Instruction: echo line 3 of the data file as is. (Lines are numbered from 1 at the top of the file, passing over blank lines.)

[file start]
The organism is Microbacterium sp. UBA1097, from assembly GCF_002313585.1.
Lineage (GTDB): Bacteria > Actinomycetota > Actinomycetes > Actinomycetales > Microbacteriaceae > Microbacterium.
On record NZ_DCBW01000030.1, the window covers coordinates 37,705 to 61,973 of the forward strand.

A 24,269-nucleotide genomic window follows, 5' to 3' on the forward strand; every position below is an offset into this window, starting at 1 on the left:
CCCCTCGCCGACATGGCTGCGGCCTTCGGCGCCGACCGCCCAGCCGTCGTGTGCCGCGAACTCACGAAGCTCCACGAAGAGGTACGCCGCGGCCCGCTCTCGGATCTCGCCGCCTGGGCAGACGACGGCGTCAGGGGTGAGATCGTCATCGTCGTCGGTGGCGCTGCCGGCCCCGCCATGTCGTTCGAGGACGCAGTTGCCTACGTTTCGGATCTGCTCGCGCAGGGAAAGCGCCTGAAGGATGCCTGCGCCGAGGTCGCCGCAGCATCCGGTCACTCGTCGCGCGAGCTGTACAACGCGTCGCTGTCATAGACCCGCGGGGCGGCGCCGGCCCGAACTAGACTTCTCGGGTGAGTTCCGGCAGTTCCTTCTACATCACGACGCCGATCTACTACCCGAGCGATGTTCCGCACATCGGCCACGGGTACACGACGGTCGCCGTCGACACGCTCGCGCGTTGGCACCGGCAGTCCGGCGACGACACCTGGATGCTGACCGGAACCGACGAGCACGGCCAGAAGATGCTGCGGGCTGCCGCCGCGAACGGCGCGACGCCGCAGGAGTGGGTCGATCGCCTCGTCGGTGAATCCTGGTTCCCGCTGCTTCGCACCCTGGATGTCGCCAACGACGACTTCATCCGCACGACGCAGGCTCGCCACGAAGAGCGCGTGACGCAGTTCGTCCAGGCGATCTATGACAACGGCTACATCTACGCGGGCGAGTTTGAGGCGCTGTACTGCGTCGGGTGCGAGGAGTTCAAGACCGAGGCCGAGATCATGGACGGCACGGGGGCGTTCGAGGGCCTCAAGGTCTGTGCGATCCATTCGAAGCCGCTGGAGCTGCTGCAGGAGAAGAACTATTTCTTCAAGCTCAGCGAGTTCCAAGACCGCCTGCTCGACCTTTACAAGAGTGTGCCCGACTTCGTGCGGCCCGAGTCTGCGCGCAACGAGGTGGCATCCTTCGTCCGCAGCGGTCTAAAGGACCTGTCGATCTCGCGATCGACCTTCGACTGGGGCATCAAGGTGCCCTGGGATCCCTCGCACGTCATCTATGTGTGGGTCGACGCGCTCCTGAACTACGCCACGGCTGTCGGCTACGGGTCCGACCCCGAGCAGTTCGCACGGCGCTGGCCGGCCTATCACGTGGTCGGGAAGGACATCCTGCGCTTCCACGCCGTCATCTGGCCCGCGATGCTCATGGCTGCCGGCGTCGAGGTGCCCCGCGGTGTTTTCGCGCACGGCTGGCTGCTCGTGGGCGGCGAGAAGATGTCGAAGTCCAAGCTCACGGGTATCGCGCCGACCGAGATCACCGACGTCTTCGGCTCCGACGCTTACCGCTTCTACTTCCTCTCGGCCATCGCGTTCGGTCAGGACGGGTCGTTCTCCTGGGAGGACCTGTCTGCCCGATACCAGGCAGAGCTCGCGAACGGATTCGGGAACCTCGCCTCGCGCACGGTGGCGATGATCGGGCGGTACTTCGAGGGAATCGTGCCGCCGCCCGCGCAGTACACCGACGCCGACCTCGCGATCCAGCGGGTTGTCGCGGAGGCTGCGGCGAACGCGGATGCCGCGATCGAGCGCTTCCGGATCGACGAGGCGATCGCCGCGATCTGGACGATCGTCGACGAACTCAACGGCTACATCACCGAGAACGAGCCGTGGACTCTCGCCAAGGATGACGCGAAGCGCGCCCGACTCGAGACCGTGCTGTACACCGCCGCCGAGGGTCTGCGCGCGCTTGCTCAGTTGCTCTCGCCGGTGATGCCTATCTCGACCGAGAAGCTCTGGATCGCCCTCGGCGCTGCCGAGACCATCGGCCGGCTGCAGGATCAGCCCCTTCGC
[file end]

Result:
On record NZ_DCBW01000030.1, the window covers coordinates 37,705 to 61,973 of the forward strand.